Paragraphs [45] – [75] then set out the factors or indicia of employment as identified in the relevant case law to assist in ascertaining whether a worker is an employee or independent contractor. Importantly, these factors must be weighed in relation to the totality of the relationship between the parties. Below we set out a summary of some of these factors.

Presenting as an emanation of the business

A distinction is noted between workers who voluntarily wear uniforms or other logos that bear their employers insignia and those who are contractually obliged to do so. The latter of which will tend towards a finding of employment.

Control and right to control

The focus of this factor is not in the actual exercise of control but the contractual right of the employer to exercise control. Such a contractual right will tend towards a finding of employment.

The ability to delegate, subcontract or assign work

An unfettered right to delegate, subcontract or assign work to others will be a very strong indicator against the worker being an employee (ie, being an independent contractor).

Results contracts

A contract to achieve a specified result is a strong indication that the contract is one for services and consistent with an independent contractor relationship. Nevertheless, there are non-hourly remuneration models that are still consistent with employment.

Provisions of tools and equipment

Workers providing their own equipment, assets and tools, incurring expenses and other overheads may be an indicator of an independent contractor relationship, but regard must be had to the nature, scale and cost of the tools and equipment.

Risk

A clause requiring a worker to take out public liability/indemnity insurance will likely be a neutral factor unless the totality of the relationship suggests that a worker is an independent contractor, in which case such a clause will support that finding.

Generation of goodwill

While not all businesses generate goodwill, it would be common for an independent contractor to generate goodwill for their own business.

Despite the distinct ambiguity of many of the above indicia of employment, it is relatively clear that such indicia are only suggestive of the type of relationship involved. The Ruling stresses on multiple occasions that regard must always be had to the totality of the relationship relevantly determined by the terms of the contract. Similarly, certain labels and clauses in a contract may be consistent with a contractor or employee relationship (eg, a clause requiring a worker to provide invoices suggests a contractor relationship) while again not being determinative by themselves.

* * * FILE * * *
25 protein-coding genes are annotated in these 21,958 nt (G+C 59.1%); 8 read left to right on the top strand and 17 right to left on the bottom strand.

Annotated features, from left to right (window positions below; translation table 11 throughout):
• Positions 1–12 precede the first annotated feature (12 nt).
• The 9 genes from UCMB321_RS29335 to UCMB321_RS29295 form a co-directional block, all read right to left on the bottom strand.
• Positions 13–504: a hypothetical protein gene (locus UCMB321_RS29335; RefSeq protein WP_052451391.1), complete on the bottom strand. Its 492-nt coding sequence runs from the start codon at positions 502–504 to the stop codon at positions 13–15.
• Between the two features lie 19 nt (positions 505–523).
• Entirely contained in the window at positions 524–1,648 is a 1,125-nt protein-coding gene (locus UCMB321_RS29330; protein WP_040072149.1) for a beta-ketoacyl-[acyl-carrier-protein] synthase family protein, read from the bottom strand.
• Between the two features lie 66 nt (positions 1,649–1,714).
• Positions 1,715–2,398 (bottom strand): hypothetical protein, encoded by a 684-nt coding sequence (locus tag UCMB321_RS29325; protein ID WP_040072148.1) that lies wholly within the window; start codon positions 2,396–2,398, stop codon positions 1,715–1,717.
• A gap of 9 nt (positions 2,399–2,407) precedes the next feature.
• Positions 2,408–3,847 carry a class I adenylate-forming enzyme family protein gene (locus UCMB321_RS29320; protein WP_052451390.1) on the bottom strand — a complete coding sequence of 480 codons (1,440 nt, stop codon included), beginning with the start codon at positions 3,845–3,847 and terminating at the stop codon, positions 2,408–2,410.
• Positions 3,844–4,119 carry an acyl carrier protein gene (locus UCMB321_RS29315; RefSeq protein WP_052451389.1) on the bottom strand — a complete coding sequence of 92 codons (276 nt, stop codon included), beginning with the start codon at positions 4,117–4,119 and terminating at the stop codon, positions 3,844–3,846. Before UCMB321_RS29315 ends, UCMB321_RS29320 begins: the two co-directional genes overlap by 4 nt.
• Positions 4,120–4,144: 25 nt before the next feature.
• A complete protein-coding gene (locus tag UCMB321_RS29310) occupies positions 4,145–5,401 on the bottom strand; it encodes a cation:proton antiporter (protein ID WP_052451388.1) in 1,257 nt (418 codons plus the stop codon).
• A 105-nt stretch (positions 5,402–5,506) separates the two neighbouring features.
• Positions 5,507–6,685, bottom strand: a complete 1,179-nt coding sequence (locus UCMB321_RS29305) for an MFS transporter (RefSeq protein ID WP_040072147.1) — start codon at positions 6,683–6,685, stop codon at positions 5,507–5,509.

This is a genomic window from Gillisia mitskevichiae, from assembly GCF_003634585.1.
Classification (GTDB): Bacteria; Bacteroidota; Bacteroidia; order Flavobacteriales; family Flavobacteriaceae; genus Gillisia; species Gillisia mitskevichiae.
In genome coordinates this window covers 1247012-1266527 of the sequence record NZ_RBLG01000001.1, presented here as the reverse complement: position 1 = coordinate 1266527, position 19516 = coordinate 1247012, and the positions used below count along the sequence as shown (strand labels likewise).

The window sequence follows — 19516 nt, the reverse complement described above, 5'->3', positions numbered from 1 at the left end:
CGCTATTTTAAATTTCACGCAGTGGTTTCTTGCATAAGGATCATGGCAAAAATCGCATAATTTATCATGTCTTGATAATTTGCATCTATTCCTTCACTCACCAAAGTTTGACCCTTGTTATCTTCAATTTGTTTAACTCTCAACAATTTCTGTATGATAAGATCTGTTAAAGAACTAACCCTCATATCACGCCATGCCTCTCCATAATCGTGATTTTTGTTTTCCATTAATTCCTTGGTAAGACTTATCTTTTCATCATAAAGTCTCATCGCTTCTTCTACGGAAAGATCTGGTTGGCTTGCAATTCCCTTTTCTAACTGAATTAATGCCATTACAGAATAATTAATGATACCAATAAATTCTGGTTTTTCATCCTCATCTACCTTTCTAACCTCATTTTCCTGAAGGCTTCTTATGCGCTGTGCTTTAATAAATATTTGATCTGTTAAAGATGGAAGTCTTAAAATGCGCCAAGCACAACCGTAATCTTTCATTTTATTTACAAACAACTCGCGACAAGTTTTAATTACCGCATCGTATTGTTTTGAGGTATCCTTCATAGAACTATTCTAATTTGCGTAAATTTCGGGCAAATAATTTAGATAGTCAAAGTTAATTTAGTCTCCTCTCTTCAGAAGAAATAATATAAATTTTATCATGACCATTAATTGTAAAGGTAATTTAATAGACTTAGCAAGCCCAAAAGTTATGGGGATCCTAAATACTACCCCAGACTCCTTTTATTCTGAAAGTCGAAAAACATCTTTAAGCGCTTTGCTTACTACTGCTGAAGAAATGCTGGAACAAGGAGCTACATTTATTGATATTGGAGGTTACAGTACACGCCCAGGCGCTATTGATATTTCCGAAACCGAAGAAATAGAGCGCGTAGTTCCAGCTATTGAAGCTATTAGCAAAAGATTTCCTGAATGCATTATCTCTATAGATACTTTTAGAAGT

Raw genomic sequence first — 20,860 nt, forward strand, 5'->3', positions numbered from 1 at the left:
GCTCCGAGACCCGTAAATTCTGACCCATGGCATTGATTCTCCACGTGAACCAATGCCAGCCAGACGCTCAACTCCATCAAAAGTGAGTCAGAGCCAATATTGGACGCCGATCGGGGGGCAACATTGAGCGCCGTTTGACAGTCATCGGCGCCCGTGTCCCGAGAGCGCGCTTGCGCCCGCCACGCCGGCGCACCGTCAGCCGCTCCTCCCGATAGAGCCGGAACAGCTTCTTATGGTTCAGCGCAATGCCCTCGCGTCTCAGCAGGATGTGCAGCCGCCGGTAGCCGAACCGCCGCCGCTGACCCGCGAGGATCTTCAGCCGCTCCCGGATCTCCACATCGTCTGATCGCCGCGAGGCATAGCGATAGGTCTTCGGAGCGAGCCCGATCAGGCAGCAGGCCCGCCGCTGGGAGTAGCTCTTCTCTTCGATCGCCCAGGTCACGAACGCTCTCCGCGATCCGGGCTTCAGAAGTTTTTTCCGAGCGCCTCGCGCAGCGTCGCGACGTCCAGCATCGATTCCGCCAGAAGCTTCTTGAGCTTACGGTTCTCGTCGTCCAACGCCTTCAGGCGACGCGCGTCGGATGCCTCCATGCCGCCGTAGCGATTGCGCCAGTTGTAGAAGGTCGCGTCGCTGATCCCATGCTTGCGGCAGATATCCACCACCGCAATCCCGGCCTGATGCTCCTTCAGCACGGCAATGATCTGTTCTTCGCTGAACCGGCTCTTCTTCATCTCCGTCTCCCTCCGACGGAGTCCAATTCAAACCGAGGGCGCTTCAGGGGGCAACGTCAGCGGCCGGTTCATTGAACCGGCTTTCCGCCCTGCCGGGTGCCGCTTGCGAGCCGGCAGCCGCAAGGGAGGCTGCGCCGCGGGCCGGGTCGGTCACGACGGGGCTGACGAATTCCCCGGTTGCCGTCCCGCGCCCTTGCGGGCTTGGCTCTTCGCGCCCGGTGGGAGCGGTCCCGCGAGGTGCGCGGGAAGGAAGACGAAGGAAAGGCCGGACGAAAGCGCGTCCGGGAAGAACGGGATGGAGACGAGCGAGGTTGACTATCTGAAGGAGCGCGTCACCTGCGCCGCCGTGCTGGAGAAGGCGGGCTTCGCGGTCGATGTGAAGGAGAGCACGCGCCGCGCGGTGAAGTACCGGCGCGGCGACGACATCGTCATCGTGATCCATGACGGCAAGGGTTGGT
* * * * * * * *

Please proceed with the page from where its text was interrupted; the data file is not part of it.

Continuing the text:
Practical Compliance Guideline

Released in conjunction with the Ruling, the PCG specifically highlights when the ATO will investigate a worker’s classification (eg, employee or independent contractor) in an arrangement between an engaging entity and a worker. The PCG details how the ATO will allocate its compliance resources based on seven risk factors using the — now relatively standard — ATO system of no, low, medium, and high risk.

Importance of obtaining specific legal and tax advice

In addition to the ordinary meaning of employee under common law, an independent contractor may still meet the extended definition of an employee under s 12 of the SGAA. Notably, criterions 6 and 7 deal with obtaining specific advice confirming the classification of employee under s 12 of Schedule 1 of the TAA and the expanded definition of an employee under s 12 of the SGAA respectively.  This advice must be from an appropriately qualified professional (eg, solicitor, tax professional or specific advice from the ATO).

Criterion 6:    The party relying on this Guidelines obtained specific advice confirming the classification was correct.

Criterion 7:    An engaging business relying on this Guideline also obtained specific advice confirming the application of the extended meaning of employee under the SGAA, and communicated this outcome to the worker.

The definition for the high-risk zone for each criterion also states:

Any arrangements that do not fall within the 3 other risk zones.

The implication is clear. A failure to obtain specific advice in relation to worker classification will automatically place an entity in the high-risk category. Notably, an engaging entity minimises risk by obtaining legal and tax advice.

The PCG notes that the Commissioner will be satisfied with regards to criterion 6 and 7 if the advice was at least reasonably arguable. A reasonably arguable position (RAP) must be cogent, well-grounded and considerable in its persuasiveness.

DBA Lawyers, among other things, review any employee/contractor agreements and prepare written tax opinions and where the facts and law support the position, can prepare a RAP. Moreover, legal and tax advice from a law firm like DBA Lawyers is covered by legal professional privilege.

Conclusions

The Ruling and the PCG reflect the ATO’s revised position in view of the High Court’s decisions in Personnel Contracting and Jamsek. These ATO materials summarise the various factors in determining a worker’s classification as employee or contractor. In accordance with the High Court decisions, the primary focus is on the totality of the relationship as evidenced by the terms of a comprehensive written contract.

The PCG highlights the need for, in addition to a comprehensive written agreement, a RAP by an engaging business to minimise risk. The PCG notes that professional advice is required from a lawyer or tax professional.

Naturally, if requested DBA lawyers would be pleased to assist.

We provide access to our prior articles below and, to register for our recent SMSF Online Update webinar on the employee versus contractor distinction held on 17 November 2023, click here.

Related articles

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This article is for general information only and should not be relied upon without first seeking advice from an appropriately qualified professional. The above does not constitute financial product advice. Financial product advice can only be obtained from a licenced financial adviser under the Corporations Act 2001 (Cth).

Note: DBA Lawyers presents monthly online SMSF training. For more details or to register, visit www.dbanetwork.com.au or call 03 9092 9400.

For more information regarding how DBA Lawyers can assist, visit www.dbalawyers.com.au.

By Daniel Butler ([email protected]), Director, and Fraser Stead ([email protected]), Lawyer, DBA Lawyers

DBA LAWYERS

16 February 2024